War, struggle, victory. Understanding Ukraine's wartime diplomacy

5 April, 02:23 PM
Volodymyr Zelensky in Bucha on April 4 (Photo:REUTERS/Marko Djurica)

Volodymyr Zelensky in Bucha on April 4 (Photo:REUTERS/Marko Djurica)

The front for diplomatic work and initiative on the part of Ukraine is now broader than ever.

An unprecedented wave of social solidarity and national patriotism is sweeping across Ukraine.  This morning, at 0900, when the whole country commemorates the fallen soldiers and civilians, I was walking along a little-known street in Kyiv.

Not a soul around. And suddenly a man appears on the balcony of the nine-story building and plays the Ukrainian anthem on the Hutsul sopilka (a flute-like instrument from Ukraine’s Carpathian Mountains region). It was the best performance of the country's anthem that I have ever heard.

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For the current public solidarity, there is one key risk — disagreement about the strength, volume and scope of international assistance for Ukraine from Western countries. At the heart of this risk is dissent, or even simply a misunderstanding of how the global security architecture works and how world diplomacy works in a war.

We have all heard, and even sometimes agreed, that the UN is an “impotent organization”, and that the OSCE is “not pro-Ukrainian enough,” and that NATO has turned into a “discussion club.”

Let's break this down piece by piece. The UN is the ultimate frontier of world diplomacy. Not the first, I emphasize, but the last. Retreat to the last frontier is carried out when bilateral and multilateral diplomatic moves, including sanctions packages, fail for one reason or another.

The UN is the only global organization capable of building the broadest, worldwide consensus on the Russian war. And this will not be the usual consensus of the usual allies of Ukraine, but also countries like Brazil or Singapore, for example, with which Ukrainian diplomacy has not yet advanced too far in building bilateral relations.  Let me remind you that the UN has already condemned the aggression of the Russian Federation against Ukraine — almost unanimously, with the exception of countries from the Russian sphere of influence.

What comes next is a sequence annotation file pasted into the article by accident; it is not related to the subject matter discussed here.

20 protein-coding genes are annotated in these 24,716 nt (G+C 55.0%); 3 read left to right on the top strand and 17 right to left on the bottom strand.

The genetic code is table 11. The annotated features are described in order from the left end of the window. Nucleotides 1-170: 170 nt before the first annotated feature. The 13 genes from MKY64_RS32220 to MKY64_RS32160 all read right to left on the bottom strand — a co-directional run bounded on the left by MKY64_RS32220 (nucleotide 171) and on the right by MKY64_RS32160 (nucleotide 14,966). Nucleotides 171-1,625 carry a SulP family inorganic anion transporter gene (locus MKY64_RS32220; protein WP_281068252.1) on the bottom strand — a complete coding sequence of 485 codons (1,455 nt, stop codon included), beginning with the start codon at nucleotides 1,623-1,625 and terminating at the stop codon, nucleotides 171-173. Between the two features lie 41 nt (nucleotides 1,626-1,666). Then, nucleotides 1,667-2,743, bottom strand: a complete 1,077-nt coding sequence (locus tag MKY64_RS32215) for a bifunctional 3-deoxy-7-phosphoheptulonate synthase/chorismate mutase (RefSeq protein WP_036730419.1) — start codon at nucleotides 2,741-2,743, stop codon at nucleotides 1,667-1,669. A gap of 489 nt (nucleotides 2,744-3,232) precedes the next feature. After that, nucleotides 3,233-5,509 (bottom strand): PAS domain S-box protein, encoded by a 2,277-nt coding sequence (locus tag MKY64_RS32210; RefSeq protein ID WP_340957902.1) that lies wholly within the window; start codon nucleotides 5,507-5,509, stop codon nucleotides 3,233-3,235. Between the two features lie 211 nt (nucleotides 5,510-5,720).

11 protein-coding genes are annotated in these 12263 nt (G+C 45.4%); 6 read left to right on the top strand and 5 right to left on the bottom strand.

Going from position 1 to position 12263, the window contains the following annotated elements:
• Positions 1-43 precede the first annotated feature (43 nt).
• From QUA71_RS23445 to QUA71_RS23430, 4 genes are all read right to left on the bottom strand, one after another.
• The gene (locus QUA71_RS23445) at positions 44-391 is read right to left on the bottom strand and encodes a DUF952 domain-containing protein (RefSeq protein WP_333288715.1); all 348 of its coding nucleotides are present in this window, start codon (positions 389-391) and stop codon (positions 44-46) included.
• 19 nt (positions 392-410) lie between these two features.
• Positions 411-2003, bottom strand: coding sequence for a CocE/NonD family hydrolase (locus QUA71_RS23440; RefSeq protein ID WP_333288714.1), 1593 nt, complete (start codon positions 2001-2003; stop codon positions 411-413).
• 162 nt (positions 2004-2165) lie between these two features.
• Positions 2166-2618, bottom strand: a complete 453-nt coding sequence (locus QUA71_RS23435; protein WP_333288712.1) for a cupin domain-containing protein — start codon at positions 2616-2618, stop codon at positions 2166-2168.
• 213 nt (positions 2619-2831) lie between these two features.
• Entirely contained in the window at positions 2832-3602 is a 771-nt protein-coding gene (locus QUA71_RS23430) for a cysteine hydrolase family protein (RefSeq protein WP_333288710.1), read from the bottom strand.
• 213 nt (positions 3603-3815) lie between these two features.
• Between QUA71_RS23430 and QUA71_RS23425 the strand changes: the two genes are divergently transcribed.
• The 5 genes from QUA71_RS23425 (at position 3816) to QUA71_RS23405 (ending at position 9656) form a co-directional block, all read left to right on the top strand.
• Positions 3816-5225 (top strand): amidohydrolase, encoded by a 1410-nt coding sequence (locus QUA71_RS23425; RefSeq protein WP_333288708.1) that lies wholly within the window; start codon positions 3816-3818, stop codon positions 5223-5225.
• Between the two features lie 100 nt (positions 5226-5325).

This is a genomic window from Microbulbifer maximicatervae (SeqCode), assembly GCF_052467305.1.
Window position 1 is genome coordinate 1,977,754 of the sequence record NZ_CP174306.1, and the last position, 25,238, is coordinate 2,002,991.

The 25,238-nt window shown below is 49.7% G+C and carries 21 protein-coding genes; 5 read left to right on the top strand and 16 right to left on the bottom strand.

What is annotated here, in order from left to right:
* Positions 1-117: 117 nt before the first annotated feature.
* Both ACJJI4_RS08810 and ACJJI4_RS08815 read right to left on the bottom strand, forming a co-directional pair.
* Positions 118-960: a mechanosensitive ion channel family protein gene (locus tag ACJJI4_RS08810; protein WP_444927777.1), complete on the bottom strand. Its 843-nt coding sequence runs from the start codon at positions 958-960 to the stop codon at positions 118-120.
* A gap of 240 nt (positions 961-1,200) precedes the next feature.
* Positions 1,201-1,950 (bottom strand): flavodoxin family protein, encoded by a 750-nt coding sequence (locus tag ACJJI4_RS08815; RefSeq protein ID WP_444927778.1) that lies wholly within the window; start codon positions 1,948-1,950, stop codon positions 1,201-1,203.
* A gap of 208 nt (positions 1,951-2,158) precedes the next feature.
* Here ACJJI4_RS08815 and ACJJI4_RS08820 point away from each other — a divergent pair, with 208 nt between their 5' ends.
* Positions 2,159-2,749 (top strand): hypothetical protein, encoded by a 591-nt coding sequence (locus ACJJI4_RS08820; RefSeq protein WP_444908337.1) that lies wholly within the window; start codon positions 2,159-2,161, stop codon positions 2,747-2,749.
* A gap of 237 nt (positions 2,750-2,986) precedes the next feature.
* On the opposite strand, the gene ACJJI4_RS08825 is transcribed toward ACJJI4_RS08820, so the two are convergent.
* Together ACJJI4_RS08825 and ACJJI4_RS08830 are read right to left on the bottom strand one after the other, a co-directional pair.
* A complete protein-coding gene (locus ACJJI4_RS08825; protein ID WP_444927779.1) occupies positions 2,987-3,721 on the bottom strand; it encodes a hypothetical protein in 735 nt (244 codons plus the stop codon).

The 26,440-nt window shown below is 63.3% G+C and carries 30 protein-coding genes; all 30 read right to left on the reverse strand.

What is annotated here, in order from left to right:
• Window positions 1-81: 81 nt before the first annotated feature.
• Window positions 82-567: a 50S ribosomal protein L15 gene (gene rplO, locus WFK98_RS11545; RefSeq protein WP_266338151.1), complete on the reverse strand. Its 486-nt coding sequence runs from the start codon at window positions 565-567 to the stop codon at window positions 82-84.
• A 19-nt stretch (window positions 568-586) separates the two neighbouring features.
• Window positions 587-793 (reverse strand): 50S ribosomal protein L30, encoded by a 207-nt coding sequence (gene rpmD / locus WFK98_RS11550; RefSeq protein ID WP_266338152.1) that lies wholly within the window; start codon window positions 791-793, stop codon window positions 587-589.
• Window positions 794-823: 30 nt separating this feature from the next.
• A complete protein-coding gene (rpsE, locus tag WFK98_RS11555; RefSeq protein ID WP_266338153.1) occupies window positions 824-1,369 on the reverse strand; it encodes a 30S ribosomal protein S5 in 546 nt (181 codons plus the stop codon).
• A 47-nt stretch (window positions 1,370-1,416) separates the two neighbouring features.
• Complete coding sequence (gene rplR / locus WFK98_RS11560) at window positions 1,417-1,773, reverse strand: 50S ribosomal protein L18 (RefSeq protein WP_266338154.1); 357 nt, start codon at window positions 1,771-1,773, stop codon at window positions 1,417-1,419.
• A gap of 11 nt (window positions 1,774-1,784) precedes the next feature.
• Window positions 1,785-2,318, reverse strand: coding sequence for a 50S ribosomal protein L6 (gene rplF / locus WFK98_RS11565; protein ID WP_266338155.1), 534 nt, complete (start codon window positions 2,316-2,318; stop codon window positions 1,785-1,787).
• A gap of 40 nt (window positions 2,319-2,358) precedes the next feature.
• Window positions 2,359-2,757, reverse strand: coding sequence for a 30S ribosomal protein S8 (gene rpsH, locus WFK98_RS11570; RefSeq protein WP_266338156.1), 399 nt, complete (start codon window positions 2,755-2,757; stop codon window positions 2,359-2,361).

The OSCE is not the UN or NATO, so it is wrong to expect actions from this organization from the arsenal of the North Atlantic Alliance. The OSCE is primarily concerned with collecting data to analyze the nature of war with a view to using this information for humanitarian missions.  However, like the UN, the OSCE has a mandate to organize peacekeeping missions with the participation of "blue helmets” (peacekeeping troops).

However, it is generally agreed that the OSCE Ukrainian office under Alexander Hug was not a fully effective organization and could have achieved more in the Donbas settlement if it had used the principle “not the letter, but the spirit of the law.” At the same time, U.S. Ambassador Marie Yovanovitch awarded Hug with a high U.S. award for his efforts, because OSCE staff regularly show personal heroism in the occupied Donbas.

The next fact that causes discontent among many Ukrainians is the position of the German government. Let me remind you that the German Foreign Ministry is headed by Annalena Baerbock, a representative of the Green Party, and this political force has an emphatically pro-Ukrainian position.

Largely it was thanks to Baerbock that Nord Stream 2 did not start working, even at the stage of almost 100% readiness, which was a very calculated move. The Russians spent the entire amount of the declared funds on the construction of the pipeline, but the gas never flowed through it.

The second point concerns the formal refusal of Baerbock and the German government to provide Ukraine with German weapons, including supplies from third countries, on the eve of the start of the war on Feb. 24. Here I am inclined to see rather a cunning move by Baerbock than a lack of solidarity with Ukraine.